Whenever Hollywood produces a trailer for a big (or small) film, it usually gives away a ton of spoilers. Avengers: Endgame was one of the few movies where the trailers didn’t give away a thing, but tons of other films spoil everything, sort of like The Hunt, which was unceremoniously cancelled due to the ranging lunacy of those of on the Right. In some cases, though, a film manages to land a perfect balance between showcasing just enough to get you interested, but not showing enough to spoil anything about the film. That’s exactly the balance that Neon and CJ Entertainment managed to encapsulate within the two minute trailer of Parasite.
So if you’re not already familiar with the South Korean flick from writer and director Bong Joon Ho, then you’re likely in for a treat. The trailer starts one way and ends completely different.
The trailer originally follows the Park family, who grift their way through life, pulling off cons and trying to take short cuts where possible. This eventually leads the eldest son into the abode of a fairly well-to-do family in need of an English tutor. The first half of the trailer seems like it might be somewhat of a dramedy, but then things take a turn. You can check the trailer below courtesy of Neon.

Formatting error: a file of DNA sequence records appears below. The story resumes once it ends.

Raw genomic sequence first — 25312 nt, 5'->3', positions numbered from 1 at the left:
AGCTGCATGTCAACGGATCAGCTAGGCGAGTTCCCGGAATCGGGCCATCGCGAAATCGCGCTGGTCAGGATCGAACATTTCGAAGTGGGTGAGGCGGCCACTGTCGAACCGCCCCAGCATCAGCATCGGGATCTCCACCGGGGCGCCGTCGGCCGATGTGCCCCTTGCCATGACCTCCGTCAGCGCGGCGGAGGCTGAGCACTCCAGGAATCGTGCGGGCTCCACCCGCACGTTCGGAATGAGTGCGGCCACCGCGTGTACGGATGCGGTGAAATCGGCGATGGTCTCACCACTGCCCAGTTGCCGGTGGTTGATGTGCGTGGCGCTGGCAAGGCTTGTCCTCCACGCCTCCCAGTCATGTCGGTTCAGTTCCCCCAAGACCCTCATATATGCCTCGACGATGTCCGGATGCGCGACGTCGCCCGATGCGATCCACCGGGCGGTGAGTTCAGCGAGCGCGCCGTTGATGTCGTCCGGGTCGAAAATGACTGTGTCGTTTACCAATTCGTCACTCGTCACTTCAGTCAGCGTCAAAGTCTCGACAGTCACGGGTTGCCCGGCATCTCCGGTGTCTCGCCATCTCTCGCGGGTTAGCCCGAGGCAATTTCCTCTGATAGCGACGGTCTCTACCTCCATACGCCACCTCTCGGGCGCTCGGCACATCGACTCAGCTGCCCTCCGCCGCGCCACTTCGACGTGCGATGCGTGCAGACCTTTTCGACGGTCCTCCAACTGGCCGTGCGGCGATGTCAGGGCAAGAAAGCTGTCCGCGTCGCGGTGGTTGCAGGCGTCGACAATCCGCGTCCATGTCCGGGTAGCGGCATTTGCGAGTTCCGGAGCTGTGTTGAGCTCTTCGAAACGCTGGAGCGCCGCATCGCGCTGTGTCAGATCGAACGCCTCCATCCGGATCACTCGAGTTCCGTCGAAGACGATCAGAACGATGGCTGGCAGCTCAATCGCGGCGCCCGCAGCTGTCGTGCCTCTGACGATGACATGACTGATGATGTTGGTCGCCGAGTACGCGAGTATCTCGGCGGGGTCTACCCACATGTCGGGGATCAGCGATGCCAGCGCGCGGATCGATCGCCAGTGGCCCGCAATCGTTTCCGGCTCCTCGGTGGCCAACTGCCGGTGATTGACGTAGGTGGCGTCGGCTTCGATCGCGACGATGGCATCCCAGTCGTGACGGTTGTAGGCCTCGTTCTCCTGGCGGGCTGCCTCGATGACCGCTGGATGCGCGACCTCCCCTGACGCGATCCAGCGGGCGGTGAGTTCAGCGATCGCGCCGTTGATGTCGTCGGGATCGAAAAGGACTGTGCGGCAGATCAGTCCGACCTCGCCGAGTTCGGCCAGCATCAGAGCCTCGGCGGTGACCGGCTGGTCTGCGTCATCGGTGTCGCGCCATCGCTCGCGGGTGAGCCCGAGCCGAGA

I’m not really sure what’s going on in the second half of the trailer, but it looks like things get a bit grim.
Some blood splatter is seen but we have no idea whose it is, as well as some quick clips of characters gesticulating consternation and shock, while other scenes appear to depict some characters on the verge of exercising violence.
All of these scenes and instances – interspersed brilliantly with pithy quotes from critics – are cut together to give viewers a perfectly uncanny sense of both captivation and dread.
I still don’t really know what the film is about and I’m not going to find out until I see it for myself. The accumulation of suspense throughout the two minute piece is masterfully crafted, and the music is definitely on point.
Based on the clips and comments from critics when the film played at the Cannes Film Festival, it’s supposed to be a commentary on the disparity in social classes, but it may also be a bit more than that. Again, I’ll find out when I check out the film for myself.
If you’re interested in seeing Parasite – which has nothing to do with the anime called Parasyte, by the way – you can look for it to arrive in theaters on October 11th in the U.S.